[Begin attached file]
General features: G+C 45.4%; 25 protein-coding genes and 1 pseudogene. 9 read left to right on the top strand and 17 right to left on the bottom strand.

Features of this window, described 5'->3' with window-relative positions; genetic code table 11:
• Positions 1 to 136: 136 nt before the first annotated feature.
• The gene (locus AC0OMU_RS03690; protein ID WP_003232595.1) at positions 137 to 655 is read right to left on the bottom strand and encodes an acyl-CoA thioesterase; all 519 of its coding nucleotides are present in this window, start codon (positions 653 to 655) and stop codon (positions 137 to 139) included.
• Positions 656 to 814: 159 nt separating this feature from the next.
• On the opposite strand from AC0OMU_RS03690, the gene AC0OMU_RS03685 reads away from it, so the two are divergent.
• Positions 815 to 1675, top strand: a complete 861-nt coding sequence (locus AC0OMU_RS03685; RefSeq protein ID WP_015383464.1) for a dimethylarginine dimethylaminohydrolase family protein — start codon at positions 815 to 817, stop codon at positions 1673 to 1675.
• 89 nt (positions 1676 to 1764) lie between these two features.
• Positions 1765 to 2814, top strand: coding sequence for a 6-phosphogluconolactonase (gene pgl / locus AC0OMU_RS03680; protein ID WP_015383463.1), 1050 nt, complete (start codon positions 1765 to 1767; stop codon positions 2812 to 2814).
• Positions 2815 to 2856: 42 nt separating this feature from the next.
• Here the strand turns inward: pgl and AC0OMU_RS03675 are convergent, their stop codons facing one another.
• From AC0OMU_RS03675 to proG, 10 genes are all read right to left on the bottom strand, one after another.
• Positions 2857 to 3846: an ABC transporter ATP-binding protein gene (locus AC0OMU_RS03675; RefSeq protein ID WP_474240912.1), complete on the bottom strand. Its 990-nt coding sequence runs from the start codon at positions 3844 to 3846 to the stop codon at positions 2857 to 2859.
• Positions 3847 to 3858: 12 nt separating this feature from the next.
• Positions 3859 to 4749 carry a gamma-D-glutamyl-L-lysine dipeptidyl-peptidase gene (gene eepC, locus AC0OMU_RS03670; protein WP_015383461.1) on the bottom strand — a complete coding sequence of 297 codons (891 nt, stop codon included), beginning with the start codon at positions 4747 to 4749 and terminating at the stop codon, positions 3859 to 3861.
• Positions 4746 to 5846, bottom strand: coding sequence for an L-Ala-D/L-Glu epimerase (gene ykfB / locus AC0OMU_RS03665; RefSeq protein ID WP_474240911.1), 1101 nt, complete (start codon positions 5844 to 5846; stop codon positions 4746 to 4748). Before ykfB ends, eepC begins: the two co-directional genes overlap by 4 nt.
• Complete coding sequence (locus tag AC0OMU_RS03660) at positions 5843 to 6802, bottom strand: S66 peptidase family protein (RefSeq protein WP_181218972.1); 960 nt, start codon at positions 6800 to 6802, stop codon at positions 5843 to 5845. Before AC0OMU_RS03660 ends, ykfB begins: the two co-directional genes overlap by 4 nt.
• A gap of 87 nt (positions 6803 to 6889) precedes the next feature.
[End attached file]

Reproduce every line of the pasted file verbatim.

General features: G+C 45.4%; 25 protein-coding genes and 1 pseudogene. 9 read left to right on the top strand and 17 right to left on the bottom strand.

Features of this window, described 5'->3' with window-relative positions; genetic code table 11:
• Positions 1 to 136: 136 nt before the first annotated feature.
• The gene (locus AC0OMU_RS03690; protein ID WP_003232595.1) at positions 137 to 655 is read right to left on the bottom strand and encodes an acyl-CoA thioesterase; all 519 of its coding nucleotides are present in this window, start codon (positions 653 to 655) and stop codon (positions 137 to 139) included.
• Positions 656 to 814: 159 nt separating this feature from the next.
• On the opposite strand from AC0OMU_RS03690, the gene AC0OMU_RS03685 reads away from it, so the two are divergent.
• Positions 815 to 1675, top strand: a complete 861-nt coding sequence (locus AC0OMU_RS03685; RefSeq protein ID WP_015383464.1) for a dimethylarginine dimethylaminohydrolase family protein — start codon at positions 815 to 817, stop codon at positions 1673 to 1675.
• 89 nt (positions 1676 to 1764) lie between these two features.
• Positions 1765 to 2814, top strand: coding sequence for a 6-phosphogluconolactonase (gene pgl / locus AC0OMU_RS03680; protein ID WP_015383463.1), 1050 nt, complete (start codon positions 1765 to 1767; stop codon positions 2812 to 2814).
• Positions 2815 to 2856: 42 nt separating this feature from the next.
• Here the strand turns inward: pgl and AC0OMU_RS03675 are convergent, their stop codons facing one another.
• From AC0OMU_RS03675 to proG, 10 genes are all read right to left on the bottom strand, one after another.
• Positions 2857 to 3846: an ABC transporter ATP-binding protein gene (locus AC0OMU_RS03675; RefSeq protein ID WP_474240912.1), complete on the bottom strand. Its 990-nt coding sequence runs from the start codon at positions 3844 to 3846 to the stop codon at positions 2857 to 2859.
• Positions 3847 to 3858: 12 nt separating this feature from the next.
• Positions 3859 to 4749 carry a gamma-D-glutamyl-L-lysine dipeptidyl-peptidase gene (gene eepC, locus AC0OMU_RS03670; protein WP_015383461.1) on the bottom strand — a complete coding sequence of 297 codons (891 nt, stop codon included), beginning with the start codon at positions 4747 to 4749 and terminating at the stop codon, positions 3859 to 3861.
• Positions 4746 to 5846, bottom strand: coding sequence for an L-Ala-D/L-Glu epimerase (gene ykfB / locus AC0OMU_RS03665; RefSeq protein ID WP_474240911.1), 1101 nt, complete (start codon positions 5844 to 5846; stop codon positions 4746 to 4748). Before ykfB ends, eepC begins: the two co-directional genes overlap by 4 nt.
• Complete coding sequence (locus tag AC0OMU_RS03660) at positions 5843 to 6802, bottom strand: S66 peptidase family protein (RefSeq protein WP_181218972.1); 960 nt, start codon at positions 6800 to 6802, stop codon at positions 5843 to 5845. Before AC0OMU_RS03660 ends, ykfB begins: the two co-directional genes overlap by 4 nt.
• A gap of 87 nt (positions 6803 to 6889) precedes the next feature.